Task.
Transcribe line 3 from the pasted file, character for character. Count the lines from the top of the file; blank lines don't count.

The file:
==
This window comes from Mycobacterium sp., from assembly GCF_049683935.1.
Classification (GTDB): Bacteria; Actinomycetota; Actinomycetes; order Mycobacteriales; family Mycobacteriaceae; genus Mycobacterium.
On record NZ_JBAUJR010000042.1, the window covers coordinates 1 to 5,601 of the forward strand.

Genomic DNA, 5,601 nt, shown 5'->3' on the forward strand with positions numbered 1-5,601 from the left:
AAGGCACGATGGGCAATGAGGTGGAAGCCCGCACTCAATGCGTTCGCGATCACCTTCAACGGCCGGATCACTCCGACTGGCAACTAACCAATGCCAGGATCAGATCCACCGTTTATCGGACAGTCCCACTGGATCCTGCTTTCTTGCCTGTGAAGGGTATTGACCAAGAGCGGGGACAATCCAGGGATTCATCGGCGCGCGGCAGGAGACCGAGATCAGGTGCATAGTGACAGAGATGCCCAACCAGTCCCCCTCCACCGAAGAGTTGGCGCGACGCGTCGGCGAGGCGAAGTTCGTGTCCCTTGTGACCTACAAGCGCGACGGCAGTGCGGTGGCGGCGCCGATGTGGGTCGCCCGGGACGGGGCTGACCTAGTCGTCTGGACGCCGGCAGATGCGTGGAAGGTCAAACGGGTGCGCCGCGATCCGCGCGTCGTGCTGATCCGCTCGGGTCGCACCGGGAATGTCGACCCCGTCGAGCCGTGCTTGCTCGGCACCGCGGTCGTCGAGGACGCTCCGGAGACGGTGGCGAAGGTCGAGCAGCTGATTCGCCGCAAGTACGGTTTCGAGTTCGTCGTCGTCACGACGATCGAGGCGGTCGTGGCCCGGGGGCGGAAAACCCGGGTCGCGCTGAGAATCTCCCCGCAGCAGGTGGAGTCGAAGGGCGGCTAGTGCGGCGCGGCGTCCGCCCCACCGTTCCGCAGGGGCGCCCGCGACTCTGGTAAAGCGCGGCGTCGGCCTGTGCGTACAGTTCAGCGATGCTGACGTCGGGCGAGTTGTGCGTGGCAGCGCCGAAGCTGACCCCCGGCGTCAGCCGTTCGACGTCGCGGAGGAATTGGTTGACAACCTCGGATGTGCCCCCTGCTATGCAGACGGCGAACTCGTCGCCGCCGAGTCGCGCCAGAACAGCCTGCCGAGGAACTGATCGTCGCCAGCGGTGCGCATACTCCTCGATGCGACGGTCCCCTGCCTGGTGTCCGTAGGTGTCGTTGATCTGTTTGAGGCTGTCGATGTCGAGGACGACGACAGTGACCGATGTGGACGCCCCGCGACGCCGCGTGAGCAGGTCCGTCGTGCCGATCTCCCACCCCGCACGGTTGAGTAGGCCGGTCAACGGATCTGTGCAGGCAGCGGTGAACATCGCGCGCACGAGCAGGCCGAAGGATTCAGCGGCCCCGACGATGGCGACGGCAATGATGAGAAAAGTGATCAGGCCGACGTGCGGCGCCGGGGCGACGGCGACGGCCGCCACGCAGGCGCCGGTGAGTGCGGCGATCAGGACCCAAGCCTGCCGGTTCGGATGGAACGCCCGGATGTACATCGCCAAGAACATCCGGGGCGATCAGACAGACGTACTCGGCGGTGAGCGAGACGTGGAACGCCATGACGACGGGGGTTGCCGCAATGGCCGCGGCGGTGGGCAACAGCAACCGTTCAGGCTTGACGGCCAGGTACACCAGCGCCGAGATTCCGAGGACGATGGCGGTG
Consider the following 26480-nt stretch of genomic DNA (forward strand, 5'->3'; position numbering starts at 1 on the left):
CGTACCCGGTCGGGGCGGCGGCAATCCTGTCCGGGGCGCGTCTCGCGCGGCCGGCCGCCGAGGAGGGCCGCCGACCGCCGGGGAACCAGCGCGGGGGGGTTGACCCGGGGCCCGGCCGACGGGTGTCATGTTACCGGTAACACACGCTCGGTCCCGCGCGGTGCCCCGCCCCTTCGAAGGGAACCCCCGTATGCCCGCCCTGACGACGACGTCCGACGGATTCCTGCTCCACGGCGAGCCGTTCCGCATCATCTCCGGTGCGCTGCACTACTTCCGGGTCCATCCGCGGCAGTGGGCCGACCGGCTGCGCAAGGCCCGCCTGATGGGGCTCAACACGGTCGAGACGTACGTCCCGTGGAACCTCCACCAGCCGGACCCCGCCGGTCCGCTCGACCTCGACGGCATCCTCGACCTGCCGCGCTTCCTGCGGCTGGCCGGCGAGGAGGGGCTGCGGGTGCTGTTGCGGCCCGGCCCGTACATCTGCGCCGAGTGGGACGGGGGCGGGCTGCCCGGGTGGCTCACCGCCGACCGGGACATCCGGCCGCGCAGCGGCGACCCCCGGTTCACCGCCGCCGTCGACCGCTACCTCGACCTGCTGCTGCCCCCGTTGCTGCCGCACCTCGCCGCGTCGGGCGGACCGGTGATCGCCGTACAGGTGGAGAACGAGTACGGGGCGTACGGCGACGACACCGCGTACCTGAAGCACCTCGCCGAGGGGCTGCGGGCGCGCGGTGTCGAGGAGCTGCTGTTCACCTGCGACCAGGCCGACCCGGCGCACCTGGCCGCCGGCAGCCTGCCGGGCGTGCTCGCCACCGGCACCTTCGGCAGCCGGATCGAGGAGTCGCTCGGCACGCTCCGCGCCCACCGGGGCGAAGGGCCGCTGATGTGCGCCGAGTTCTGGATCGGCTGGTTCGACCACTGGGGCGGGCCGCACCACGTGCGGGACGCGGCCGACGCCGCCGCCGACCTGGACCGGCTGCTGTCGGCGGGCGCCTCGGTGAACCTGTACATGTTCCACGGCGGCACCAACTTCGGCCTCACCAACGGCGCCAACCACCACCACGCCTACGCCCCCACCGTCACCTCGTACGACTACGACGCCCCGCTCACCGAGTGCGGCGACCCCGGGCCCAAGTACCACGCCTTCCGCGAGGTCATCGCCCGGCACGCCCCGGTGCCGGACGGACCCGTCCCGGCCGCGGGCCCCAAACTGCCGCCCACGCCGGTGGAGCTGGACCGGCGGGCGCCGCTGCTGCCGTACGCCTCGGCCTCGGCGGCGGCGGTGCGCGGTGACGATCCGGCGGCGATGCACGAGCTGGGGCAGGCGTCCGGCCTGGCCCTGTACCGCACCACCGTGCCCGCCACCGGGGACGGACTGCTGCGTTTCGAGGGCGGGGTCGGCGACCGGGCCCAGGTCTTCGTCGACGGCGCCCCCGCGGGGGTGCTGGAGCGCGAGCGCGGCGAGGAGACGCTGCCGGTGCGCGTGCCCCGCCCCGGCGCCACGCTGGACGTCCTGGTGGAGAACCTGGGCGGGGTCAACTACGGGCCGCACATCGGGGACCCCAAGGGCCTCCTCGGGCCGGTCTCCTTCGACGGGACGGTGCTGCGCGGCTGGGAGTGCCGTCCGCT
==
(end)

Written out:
On record NZ_JBAUJR010000042.1, the window covers coordinates 1 to 5,601 of the forward strand.